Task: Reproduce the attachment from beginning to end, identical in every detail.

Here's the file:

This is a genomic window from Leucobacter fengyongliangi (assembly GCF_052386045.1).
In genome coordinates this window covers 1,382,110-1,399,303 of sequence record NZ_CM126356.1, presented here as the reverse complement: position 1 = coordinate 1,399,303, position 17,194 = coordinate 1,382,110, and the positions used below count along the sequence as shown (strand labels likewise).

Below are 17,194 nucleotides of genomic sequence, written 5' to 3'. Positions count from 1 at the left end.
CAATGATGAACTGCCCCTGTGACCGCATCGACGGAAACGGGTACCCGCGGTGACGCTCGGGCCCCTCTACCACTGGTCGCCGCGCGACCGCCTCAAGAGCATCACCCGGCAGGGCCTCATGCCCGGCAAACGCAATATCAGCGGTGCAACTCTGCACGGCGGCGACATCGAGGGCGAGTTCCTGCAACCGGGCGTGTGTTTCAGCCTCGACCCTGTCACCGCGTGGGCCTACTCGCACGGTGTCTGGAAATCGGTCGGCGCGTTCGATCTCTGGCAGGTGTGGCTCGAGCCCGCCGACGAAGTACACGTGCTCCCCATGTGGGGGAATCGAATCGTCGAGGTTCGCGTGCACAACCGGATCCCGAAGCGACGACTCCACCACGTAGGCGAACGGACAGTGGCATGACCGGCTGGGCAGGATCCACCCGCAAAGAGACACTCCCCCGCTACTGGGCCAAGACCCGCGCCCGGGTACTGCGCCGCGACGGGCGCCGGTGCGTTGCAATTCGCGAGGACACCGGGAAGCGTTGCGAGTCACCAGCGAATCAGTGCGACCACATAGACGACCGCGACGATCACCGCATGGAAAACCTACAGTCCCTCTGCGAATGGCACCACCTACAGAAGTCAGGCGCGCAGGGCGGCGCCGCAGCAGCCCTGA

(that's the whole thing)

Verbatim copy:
This is a genomic window from Leucobacter fengyongliangi (assembly GCF_052386045.1).
In genome coordinates this window covers 1,382,110-1,399,303 of sequence record NZ_CM126356.1, presented here as the reverse complement: position 1 = coordinate 1,399,303, position 17,194 = coordinate 1,382,110, and the positions used below count along the sequence as shown (strand labels likewise).

Below are 17,194 nucleotides of genomic sequence, written 5' to 3'. Positions count from 1 at the left end.
CAATGATGAACTGCCCCTGTGACCGCATCGACGGAAACGGGTACCCGCGGTGACGCTCGGGCCCCTCTACCACTGGTCGCCGCGCGACCGCCTCAAGAGCATCACCCGGCAGGGCCTCATGCCCGGCAAACGCAATATCAGCGGTGCAACTCTGCACGGCGGCGACATCGAGGGCGAGTTCCTGCAACCGGGCGTGTGTTTCAGCCTCGACCCTGTCACCGCGTGGGCCTACTCGCACGGTGTCTGGAAATCGGTCGGCGCGTTCGATCTCTGGCAGGTGTGGCTCGAGCCCGCCGACGAAGTACACGTGCTCCCCATGTGGGGGAATCGAATCGTCGAGGTTCGCGTGCACAACCGGATCCCGAAGCGACGACTCCACCACGTAGGCGAACGGACAGTGGCATGACCGGCTGGGCAGGATCCACCCGCAAAGAGACACTCCCCCGCTACTGGGCCAAGACCCGCGCCCGGGTACTGCGCCGCGACGGGCGCCGGTGCGTTGCAATTCGCGAGGACACCGGGAAGCGTTGCGAGTCACCAGCGAATCAGTGCGACCACATAGACGACCGCGACGATCACCGCATGGAAAACCTACAGTCCCTCTGCGAATGGCACCACCTACAGAAGTCAGGCGCGCAGGGCGGCGCCGCAGCAGCCCTGA